I had flights booked with Thomas Cook in November. A long weekend to Turkey keeping in touch with our brother by another mother. Thomas Cook looked like it might, hoped it wouldn’t, and then did overnight. Another travel company no longer travelling. Another tranche of holidaymakers with plans dashed and finances to sort. The pain for employees, travellers, suppliers and others dependant for their own livelihoods on this newly-deceased travel company is massive!
Waking whilst still dark, I saw the news and hopped out of bed to check our travel insurance – YAY! So I found and booked alternative flights at a price barely different to the original. Brother by another mother still happening in November!
Insurance is for just this kind of circumstance. We rarely claim. But it’s good to have it in place just in case. Like this morning.
What if you died tonight?
Crawling in slow-moving traffic past the local Baptist church over the weekend, this caught my eye. Church and death (and birth and marriage). The place for eternal life insurance.
What if you died tonight?
Who do you want to see when you wake up? The big guy who loves you or the bad guy who doesn’t? Want to spend your eternity in the best retirement home ever, or in that place no one even wants to see (let alone stay)? Come in in and sign-up now – we have the contract for your eternal happiness.
But pass-on by and continue your life of iniquitous sinning – and you know where it will end …
A sales-pitch of fear.
Like a shotgun marriage. You made your bed – now you lie in it! Like getting your just desserts. What did you expect when you shit on so many? Karma always bites back!
And “fate” always swings the pendulum. So watch out for the bogeyman and things that go bump in the dark.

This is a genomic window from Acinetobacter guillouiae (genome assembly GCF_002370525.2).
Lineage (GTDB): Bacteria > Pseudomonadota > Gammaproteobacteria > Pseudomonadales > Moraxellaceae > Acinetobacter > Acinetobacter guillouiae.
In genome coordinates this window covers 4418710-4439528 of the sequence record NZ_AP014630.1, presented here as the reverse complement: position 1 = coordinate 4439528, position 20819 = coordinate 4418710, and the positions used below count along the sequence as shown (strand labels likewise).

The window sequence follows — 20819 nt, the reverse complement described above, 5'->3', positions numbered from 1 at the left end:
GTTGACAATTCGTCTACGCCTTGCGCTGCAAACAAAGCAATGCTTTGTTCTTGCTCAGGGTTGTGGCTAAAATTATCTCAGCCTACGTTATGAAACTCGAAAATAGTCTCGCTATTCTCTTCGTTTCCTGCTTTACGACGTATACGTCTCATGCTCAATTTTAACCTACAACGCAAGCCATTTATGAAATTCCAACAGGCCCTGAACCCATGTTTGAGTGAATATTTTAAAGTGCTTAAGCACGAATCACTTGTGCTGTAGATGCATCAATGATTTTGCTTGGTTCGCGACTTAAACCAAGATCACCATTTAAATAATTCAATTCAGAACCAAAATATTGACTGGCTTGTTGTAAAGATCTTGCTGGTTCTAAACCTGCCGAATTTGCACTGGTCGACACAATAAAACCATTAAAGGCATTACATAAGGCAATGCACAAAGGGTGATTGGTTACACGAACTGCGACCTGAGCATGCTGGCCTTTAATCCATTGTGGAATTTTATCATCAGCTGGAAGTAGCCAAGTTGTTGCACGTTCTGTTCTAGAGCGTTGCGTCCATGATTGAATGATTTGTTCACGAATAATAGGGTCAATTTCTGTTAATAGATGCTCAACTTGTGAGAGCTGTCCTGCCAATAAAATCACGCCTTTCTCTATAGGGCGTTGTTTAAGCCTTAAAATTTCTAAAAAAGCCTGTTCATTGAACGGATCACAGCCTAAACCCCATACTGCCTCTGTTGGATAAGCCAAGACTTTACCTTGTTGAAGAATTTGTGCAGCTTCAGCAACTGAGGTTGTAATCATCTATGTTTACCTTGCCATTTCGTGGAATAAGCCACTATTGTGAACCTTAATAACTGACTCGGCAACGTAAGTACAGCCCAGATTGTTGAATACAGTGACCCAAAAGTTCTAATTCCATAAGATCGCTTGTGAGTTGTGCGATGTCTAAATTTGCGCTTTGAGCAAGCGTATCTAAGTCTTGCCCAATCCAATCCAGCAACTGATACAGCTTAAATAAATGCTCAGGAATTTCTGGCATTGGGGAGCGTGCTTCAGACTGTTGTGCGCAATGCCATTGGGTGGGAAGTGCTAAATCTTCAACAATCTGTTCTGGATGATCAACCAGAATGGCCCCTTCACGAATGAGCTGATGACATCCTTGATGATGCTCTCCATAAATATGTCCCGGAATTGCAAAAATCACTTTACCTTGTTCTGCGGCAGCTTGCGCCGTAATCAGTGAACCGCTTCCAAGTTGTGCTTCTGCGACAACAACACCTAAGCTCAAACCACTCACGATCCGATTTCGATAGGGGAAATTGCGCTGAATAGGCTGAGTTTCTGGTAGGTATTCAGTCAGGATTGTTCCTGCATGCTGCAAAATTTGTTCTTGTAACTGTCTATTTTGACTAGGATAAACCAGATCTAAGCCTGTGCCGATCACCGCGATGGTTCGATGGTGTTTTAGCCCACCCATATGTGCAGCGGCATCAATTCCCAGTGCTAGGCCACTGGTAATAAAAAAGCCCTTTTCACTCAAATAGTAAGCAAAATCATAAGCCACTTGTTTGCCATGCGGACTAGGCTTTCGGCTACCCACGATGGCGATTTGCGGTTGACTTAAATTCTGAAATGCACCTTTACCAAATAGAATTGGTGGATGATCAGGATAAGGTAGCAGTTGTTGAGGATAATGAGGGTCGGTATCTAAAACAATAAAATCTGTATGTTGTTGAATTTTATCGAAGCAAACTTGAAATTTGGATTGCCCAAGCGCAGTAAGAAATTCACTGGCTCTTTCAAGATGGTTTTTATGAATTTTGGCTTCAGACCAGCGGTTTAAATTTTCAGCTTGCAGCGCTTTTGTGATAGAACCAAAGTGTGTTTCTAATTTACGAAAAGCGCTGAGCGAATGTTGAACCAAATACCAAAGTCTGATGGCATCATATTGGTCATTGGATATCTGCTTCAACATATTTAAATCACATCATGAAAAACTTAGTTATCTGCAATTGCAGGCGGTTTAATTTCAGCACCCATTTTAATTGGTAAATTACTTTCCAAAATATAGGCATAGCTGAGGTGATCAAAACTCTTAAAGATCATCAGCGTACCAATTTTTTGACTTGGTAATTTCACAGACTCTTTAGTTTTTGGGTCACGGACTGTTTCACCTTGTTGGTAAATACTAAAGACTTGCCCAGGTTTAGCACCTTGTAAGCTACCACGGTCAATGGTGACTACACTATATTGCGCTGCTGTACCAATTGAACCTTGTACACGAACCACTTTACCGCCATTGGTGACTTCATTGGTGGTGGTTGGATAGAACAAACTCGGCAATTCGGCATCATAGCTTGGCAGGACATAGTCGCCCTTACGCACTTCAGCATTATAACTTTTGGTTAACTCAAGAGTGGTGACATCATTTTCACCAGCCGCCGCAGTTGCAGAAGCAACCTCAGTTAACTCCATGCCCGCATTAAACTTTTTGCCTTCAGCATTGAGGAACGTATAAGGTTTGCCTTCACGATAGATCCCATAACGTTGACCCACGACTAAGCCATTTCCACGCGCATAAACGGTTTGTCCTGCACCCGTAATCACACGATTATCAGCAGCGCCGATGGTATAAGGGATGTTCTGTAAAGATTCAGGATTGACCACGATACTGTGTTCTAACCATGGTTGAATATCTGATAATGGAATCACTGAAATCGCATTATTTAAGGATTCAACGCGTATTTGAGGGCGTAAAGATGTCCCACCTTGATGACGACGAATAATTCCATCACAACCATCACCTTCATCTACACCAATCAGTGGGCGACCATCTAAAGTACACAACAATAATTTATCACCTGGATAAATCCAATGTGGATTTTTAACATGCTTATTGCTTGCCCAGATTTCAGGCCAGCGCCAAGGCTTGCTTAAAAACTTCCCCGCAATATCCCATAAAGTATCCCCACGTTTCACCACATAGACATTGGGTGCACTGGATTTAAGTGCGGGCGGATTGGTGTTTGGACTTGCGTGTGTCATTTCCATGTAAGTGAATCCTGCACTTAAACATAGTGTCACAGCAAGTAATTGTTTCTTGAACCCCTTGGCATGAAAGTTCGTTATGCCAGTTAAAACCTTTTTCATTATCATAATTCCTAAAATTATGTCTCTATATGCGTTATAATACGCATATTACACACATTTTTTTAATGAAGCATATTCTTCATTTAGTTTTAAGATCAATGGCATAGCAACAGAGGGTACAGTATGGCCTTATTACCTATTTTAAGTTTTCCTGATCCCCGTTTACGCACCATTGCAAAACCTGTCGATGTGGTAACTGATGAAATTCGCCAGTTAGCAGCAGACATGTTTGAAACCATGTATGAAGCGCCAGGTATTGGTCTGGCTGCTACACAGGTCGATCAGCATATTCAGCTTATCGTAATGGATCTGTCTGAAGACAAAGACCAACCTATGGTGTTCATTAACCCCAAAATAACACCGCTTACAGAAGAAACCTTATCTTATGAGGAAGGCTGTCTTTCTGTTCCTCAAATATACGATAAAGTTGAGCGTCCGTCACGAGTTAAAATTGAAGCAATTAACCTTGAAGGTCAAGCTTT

Be afraid – be very afraid …
What if YOU died TONIGHT?
I read of that old style of “evangelising”. The sales-pitch of trained teams. Best practice proven successful. Best practice written down and replicated. Just like in the bible. The Great Commission. Best-practiced and replicated-able selling.
“How many have you brought me? Why should I let you in? What have you done to deserve YOUR place in heaven?”
As a “parenting skill” it is academic. And “correct” … “institutional” … “conditional” … And detached.
And with a simpler alternative.
Love without condition.
The love unconditional of my assessment of your worthiness for love. Love that is not connected to my understanding of whether you deserve a place in heaven or not. Love that is beyond my ability or comprehension to explain logically and rationally “Why Love?”.
Three letters. Like Y—EH. Except I Am is complete and unedited. I Am is all that I need. I Am is now and forever. I Am is not who God is but who I am also. Love. Without. Condition. I Am. Right. Here. Right. Now.
“Conditions” are things I place on My living and My loving.
If you love me like I think you should I will love you like I think I should. You want me to explain? Well it’s very simple: screw me over and you’ll wish you’d never been born. Okay?
Now I have insurance for this, and now you have to pay me. Your contract – not mine – says so. And I have been paying my dues all these years – just as your contract says. I’ve earned this. Okay?
But try and explain love without condition?
Because you are and I am. And that is enough and always will be. The end.
What if I died tonight?
Shouldn’t the question be a statement?
“You are loved always without condition. We are loved and love always without condition. Anything else is conditional. And that isn’t safe isn’t love. Love and God is simple and safe.”
(not a sales pitch)
The Russian answer is, “it’s in God’s hands.” There is nothing you can do about it, if you think so then you’re a fool, so Russian thought goes. You live the best life you can, doing as he asks the best you can, but in the end it’s in God’s hands. You can never be good enough to earn your way into heaven. It is only through his mercy and love that you end up in heaven.